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41 Coupe restoration Opinions


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Total restoration of a 41 Zephyr 3 passenger coupe in progress. The build sheet shows it was produced without ANY options. Previous resto added a water heater (mounted in the wrong position), radio (antenna in the wrong spot), mirror (not Zephyr's).

Our fantastically skilled restorer (Gordie) insists on leaving the car original. Having the correct parts for the options, and leaving them on the floor, hurts my soul. Help me heal!

Please - WWZD? (What would Zephyrists do?)

PS: anyone with a 41 trans cluster gear?

Tom

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A few thoughts:

I don't think leaving off the heater or radio will have any substantial effect on the value of your car. Your car is desirable because of the body style, not the heater, radio or lack thereof.

That said, as far as the AACA and LZOC are concerned, if the options are factory-correct and installed in a factory-correct manner, it won't matter if your car actually had them. For both these clubs, the point is to recreate the car to a configuration that was viable at the time the car was made.

Personally, I restored my Mustang back to as it appeared new, but it was also a loaded car -- there really wasn't anything to add. For my Zephyr, the car came with broadcloth interior, manifold heater and Zephyr Garnet paint. I am restoring the car with these features, plus I'm adding a factory-correct radio, Columbia and wind wings. The point is, someone looking at this car will *not* get an innaccurate picture of how these cars appeared when new. [The one exception is the three-point harness seatbelts: I don't like a metal dash 18 inches from my or my son's face. Anyone who has a problem with that can stick it in their ear.]

I guess it becomes a problem when every restored car is "loaded" and/or finished the same way. For instance, I find it amusing how many Candy-apple red, deluxe interior, "dealer-installed" [no such thing] GT Mustangs there are at shows.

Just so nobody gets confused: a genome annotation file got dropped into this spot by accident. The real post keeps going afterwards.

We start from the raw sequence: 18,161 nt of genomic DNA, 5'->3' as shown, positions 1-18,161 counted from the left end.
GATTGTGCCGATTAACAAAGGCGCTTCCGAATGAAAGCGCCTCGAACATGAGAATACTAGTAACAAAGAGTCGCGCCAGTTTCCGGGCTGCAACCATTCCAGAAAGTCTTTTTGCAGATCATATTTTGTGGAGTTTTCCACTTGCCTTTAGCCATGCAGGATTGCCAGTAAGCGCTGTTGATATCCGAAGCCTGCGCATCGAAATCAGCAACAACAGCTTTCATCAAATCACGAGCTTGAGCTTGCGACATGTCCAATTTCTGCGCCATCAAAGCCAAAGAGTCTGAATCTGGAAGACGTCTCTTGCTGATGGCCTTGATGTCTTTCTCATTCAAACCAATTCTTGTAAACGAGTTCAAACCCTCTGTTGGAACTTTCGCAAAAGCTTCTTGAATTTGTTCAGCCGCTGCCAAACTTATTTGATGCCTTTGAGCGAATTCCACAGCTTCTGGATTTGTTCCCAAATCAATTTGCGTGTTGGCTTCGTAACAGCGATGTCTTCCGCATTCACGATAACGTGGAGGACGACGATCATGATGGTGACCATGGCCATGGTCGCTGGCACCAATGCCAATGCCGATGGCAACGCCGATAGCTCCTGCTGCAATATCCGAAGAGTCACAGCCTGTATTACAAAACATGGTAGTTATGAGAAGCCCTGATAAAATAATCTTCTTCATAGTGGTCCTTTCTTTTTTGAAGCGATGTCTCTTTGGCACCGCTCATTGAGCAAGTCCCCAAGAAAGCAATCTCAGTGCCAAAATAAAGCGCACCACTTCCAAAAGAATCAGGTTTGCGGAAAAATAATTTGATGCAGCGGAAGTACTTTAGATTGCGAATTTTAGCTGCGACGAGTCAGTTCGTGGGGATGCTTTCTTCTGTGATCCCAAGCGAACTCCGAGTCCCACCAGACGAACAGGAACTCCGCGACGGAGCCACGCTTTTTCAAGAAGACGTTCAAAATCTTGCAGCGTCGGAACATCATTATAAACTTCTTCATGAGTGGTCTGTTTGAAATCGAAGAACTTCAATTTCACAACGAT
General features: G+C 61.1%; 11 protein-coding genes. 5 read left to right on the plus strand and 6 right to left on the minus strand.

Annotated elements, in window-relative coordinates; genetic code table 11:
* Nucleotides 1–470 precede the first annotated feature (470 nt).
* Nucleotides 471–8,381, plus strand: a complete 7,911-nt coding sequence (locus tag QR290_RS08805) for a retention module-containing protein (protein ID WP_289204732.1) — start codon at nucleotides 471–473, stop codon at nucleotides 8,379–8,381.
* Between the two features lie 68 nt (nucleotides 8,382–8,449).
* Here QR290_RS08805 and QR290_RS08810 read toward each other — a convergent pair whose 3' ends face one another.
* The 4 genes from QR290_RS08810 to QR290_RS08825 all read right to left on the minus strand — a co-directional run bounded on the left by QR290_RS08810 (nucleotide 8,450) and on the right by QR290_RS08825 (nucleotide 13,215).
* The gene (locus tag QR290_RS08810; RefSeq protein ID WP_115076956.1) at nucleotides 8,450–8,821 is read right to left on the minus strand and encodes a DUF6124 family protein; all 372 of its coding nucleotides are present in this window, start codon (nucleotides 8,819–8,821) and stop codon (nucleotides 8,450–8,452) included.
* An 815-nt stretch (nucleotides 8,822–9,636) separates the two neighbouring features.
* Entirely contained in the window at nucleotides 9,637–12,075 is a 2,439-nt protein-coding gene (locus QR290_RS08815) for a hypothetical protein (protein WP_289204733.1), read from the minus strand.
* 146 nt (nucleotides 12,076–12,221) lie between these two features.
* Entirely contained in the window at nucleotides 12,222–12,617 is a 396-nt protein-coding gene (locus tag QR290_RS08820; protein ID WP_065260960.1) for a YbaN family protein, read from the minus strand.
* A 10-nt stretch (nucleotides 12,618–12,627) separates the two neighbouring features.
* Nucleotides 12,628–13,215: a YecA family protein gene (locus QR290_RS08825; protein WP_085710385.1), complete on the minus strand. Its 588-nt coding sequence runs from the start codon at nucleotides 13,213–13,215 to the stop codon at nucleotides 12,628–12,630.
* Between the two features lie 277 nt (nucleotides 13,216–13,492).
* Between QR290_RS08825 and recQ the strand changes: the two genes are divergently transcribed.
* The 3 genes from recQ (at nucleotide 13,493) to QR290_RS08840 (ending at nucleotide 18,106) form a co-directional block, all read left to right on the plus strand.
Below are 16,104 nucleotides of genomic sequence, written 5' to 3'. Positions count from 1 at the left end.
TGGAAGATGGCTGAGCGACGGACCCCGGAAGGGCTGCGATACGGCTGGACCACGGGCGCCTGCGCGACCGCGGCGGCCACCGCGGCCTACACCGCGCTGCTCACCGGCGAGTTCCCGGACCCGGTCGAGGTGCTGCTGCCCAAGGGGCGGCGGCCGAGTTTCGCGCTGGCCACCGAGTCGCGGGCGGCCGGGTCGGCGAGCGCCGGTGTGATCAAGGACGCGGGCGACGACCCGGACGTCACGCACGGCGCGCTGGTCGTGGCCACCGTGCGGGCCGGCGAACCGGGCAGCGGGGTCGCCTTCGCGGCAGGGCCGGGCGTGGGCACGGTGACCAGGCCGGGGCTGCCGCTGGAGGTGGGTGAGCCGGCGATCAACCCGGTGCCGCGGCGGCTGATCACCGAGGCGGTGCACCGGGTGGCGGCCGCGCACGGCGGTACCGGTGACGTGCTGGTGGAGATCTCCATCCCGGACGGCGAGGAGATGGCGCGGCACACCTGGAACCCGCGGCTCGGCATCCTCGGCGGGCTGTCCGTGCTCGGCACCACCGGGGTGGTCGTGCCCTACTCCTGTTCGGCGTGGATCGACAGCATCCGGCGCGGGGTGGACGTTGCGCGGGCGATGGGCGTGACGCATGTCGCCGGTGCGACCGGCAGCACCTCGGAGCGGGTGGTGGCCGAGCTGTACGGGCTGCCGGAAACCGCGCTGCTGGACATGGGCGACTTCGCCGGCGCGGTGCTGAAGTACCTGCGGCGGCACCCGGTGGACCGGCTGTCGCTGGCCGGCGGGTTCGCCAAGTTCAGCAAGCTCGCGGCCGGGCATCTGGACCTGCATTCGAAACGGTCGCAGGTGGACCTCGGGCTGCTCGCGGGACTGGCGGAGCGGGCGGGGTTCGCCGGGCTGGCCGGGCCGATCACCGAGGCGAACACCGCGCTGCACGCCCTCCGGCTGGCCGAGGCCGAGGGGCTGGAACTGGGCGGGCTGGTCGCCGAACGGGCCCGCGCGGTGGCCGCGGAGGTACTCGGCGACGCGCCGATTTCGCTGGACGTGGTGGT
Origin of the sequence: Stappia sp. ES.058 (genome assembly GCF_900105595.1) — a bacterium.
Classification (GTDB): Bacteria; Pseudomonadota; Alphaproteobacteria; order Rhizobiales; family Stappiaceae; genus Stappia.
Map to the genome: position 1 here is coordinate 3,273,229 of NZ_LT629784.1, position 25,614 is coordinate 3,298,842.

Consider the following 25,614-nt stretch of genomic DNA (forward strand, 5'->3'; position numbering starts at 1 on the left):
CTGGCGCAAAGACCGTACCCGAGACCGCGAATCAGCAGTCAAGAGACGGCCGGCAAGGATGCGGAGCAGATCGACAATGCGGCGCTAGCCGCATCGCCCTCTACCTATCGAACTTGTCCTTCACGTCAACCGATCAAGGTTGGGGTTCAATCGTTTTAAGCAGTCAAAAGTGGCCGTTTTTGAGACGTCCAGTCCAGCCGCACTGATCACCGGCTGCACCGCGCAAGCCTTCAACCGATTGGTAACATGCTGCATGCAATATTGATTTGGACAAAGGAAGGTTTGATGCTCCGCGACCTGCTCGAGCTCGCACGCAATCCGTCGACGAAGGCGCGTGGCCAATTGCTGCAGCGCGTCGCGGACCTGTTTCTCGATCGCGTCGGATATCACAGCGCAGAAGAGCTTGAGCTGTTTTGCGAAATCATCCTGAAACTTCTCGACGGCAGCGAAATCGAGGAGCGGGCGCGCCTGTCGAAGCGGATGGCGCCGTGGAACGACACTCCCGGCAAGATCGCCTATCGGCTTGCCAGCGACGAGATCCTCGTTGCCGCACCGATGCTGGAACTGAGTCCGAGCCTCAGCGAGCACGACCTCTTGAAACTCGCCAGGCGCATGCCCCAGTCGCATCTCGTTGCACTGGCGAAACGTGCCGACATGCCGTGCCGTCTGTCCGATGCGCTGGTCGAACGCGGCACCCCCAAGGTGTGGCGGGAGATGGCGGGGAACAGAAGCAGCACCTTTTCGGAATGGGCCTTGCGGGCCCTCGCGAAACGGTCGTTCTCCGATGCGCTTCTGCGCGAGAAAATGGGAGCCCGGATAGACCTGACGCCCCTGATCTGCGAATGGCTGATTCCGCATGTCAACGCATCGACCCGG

Long story short, I think the vast majority of picky concours folks (like myself) will have no problem with you adding these options, as long as the installation is historically accurate.

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A funny (hopefully) Mustang story for you Cece, in 1973 there was a '65 fastback advertised in the local paper, my son Doug and I went to look at it, it was a car that was given to a teenage daughter who hit everything in Santa Cruz with it twice, one look, and I said to Doug, "this 'stang is too beat even for me", I was a body and fender man back then, he replied with, " Let me test drive it Dad", he did, and said excitedly, "buy it Dad, buy it", so I plunked down the $250, and we drove the best running mustang I ever saw home, 289 4 bbl, C-4, rally wheels and rally pack on a automatic, thought that was funny. I cherried it out, and painted it black. Doug used to "borrow" it, and go down to Beach street on friday nights, and clean up on the Chevies, I drove it until the '90's, and stupidly sold it way too cheap, $5K. Here are some before and after pics, again "hopefully"-

post-51946-143137962611_thumb.jpg

post-51946-143137962613_thumb.jpg

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My Mustang was my first car, Rolf. You can see the "before" and "after" pics on the link below (strangely, the car looks smaller next to me now than it did 25 years ago). I always liked early Mustangs gave you a lot of bang for the buck, but some of the prices they go for now are just silly IMHO.

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Add the heater, add a radio, add 2 speed..add correct cowl mirror...add oil bath air cleaner..add stainless wheel rings...warner odrive..add running lights..add locking gas cap..add license plate frame............or be really boring like the guy who bought it 60 years ago...paint it color u want..but keep within factory available stuff to be authentic.